A decision on whether high school sports takes place this fall hinges on whether students will return to the classroom next month.
N.C. High School Athletic Association Commissioner Que Tucker said Wednesday afternoon that it would be “difficult to imagine” sports starting in the fall if schools remain closed because of coronavirus pandemic.
“Sports don’t exist if there’s no school,” Tucker said during an online teleconference with 100 media members. “We want our students back in the classroom safely. Once that can occur, then we want them to be able to play. … We believe that education comes first and that athletics is an extension of the classroom.”
Currently, the official start date for high school sports practice is Aug. 1, and teams could begin playing Aug. 17.
“We know everyone wants a decision about whether or not fall sports will start on time,” Tucker said. “We know that everyone wants to know, in particular, will the Friday night lights be on for our schools across the state, starting in August or would it be September. But we simply cannot give you that answer at this time.
“We can tell you that we believe that the governor, unless he feels that conditions will allow students to return to some form of in-person learning safely, it is difficult to imagine that high school athletics would be able to resume any type of competition at our member schools. If it is unsafe for our students to be in school, then certainly the idea is that it would be unsafe for our students to be playing in those athletic venues.”
The association decided to end what is called its dead period June 15 — that means teams cannot practice or hold any type of workouts — but each school district is allowed to decide when voluntary workouts can begin.
Moore County initially set a date of July 6 and later delayed it until July 20. Presumably by then the state would be able to say how schools will be allowed to open next month — in-person, remote learning or a combination of the two — and also whether it will move into the third phase of its reopening plan that would allow larger public gatherings.
Tucker said the NCHSAA on Tuesday sent 162 surveys to the athletic directors of its school systems to find out how many had started voluntary workouts.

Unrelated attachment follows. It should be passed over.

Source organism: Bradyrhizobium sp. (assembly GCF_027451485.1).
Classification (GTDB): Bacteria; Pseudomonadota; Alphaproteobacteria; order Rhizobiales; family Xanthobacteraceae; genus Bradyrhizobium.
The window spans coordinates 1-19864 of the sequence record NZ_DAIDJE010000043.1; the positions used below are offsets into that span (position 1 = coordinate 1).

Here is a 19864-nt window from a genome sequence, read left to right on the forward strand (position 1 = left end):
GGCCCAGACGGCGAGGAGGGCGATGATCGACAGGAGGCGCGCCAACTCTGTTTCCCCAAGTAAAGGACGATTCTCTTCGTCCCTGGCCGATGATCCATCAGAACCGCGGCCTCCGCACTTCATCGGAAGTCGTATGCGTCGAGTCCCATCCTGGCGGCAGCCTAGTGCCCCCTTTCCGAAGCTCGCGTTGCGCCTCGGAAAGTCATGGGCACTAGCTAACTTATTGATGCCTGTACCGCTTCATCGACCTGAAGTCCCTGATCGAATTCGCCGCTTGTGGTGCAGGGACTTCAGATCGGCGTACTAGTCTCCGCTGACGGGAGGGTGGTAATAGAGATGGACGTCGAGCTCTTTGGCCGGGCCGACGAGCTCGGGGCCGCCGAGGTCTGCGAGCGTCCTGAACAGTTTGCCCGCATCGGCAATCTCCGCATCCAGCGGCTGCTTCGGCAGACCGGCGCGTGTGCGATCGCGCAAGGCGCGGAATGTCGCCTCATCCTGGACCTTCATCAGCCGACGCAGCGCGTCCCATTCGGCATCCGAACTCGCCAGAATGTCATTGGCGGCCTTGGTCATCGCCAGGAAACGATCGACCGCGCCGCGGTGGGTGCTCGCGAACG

The association had received 72 of those Wednesday morning, with 53 percent indicating that their schools had started workouts. Tucker said 36 percent haven’t started but have set a date to get underway in the near future.
The NCHSAA has adopted a three-phase approach for allowing teams to begin practicing. They have released phase one while phase two and three will be released in the coming weeks in consultation with state leaders, according to the NCHSAA website.
Schools must have things like personal protection equipment, hand sanitizers, sanitizing wipes and digital thermometers available before workouts start.
The workouts will be like nothing ever seen before. Take for example football. According to the guidelines, there can be no more than 25 people, including coaches, managers and trainers, working out at one time if the workouts are outside, 10 in an indoor setting. If one individual is detected with COVID-19, everyone in that pod must self-isolate for 14 days.
Wearing protective equipment is prohibited, and only conditioning and individual drills can be held. A player must not participate in drills with a single ball that will be handed off or passed to other teammates. Contact with another player is not allowed. Tackling dummies/donuts/sleds must be disinfected after every use.
For volleyball, each player must have her own ball. A player must not participate in drills with a single ball that will be bumped, served or passed to other teammates, according to the guidelines.
Tucker said the association will do the best it can to give students and opportunity to be on the field or court safely. She said the NCHSAA has numerous plans, but “until we know how schools will reopen we’ll work behind scenes to determine the best path forward.”
“A lot of factors play into decisions we make,” Tucker said.
Tucker said once Cooper makes his announcement, then they will have “a better feel” for when practices can start — Aug. 1, Aug. 15 or even Sept. 1. She said the association is open to starting the season later with a shortened season, a shortened playoff and even just a conference championship ending the season.
Tucker was asked about flip-flopping fall and spring sports. She noted that spring athletes are not working out now and said the entire membership would have to buy into that plan.
She said if public health officials say contact sports can’t be played this fall, “that’s a moment of reckoning,” and the NCHSAA and its board will have to make a decision about potentially moving sports and try to play lower risk sports.
Public schools were closed in mid-March because of the pandemic just as spring sports — baseball, girls soccer, boys and girls lacrosse, boys tennis, boys golf and track and field -— were getting underway. Teams managed to get a few games in before the season ended.
It also forced the cancellation of the boys and girls basketball state championship games.
Contact David Sinclair at (910) 693-2462 or email@example.com.